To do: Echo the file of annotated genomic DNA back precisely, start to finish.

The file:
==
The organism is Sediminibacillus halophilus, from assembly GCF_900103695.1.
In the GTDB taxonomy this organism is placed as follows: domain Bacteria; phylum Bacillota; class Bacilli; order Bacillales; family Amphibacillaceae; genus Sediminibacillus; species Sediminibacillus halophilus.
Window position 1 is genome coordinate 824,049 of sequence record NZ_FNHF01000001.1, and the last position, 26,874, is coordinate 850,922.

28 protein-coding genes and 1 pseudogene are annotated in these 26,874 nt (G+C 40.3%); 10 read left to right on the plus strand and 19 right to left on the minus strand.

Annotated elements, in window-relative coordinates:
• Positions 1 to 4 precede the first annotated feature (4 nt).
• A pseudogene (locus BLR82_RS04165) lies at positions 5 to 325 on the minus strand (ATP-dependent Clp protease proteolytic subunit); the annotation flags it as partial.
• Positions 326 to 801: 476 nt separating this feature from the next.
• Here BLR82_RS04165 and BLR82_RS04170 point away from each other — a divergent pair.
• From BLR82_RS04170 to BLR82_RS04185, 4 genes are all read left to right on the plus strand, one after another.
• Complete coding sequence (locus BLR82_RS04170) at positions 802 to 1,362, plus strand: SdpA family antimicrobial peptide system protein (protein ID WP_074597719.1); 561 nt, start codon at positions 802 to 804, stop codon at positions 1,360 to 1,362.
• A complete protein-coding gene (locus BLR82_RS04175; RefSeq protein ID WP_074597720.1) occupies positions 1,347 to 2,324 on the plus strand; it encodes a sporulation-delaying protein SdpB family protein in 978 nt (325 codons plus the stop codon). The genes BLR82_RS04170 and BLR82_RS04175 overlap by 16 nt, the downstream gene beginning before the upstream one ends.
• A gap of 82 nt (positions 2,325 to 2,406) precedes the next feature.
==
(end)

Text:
The organism is Sediminibacillus halophilus, from assembly GCF_900103695.1.
In the GTDB taxonomy this organism is placed as follows: domain Bacteria; phylum Bacillota; class Bacilli; order Bacillales; family Amphibacillaceae; genus Sediminibacillus; species Sediminibacillus halophilus.
Window position 1 is genome coordinate 824,049 of sequence record NZ_FNHF01000001.1, and the last position, 26,874, is coordinate 850,922.

28 protein-coding genes and 1 pseudogene are annotated in these 26,874 nt (G+C 40.3%); 10 read left to right on the plus strand and 19 right to left on the minus strand.

Annotated elements, in window-relative coordinates:
• Positions 1 to 4 precede the first annotated feature (4 nt).
• A pseudogene (locus BLR82_RS04165) lies at positions 5 to 325 on the minus strand (ATP-dependent Clp protease proteolytic subunit); the annotation flags it as partial.
• Positions 326 to 801: 476 nt separating this feature from the next.
• Here BLR82_RS04165 and BLR82_RS04170 point away from each other — a divergent pair.
• From BLR82_RS04170 to BLR82_RS04185, 4 genes are all read left to right on the plus strand, one after another.
• Complete coding sequence (locus BLR82_RS04170) at positions 802 to 1,362, plus strand: SdpA family antimicrobial peptide system protein (protein ID WP_074597719.1); 561 nt, start codon at positions 802 to 804, stop codon at positions 1,360 to 1,362.
• A complete protein-coding gene (locus BLR82_RS04175; RefSeq protein ID WP_074597720.1) occupies positions 1,347 to 2,324 on the plus strand; it encodes a sporulation-delaying protein SdpB family protein in 978 nt (325 codons plus the stop codon). The genes BLR82_RS04170 and BLR82_RS04175 overlap by 16 nt, the downstream gene beginning before the upstream one ends.
• A gap of 82 nt (positions 2,325 to 2,406) precedes the next feature.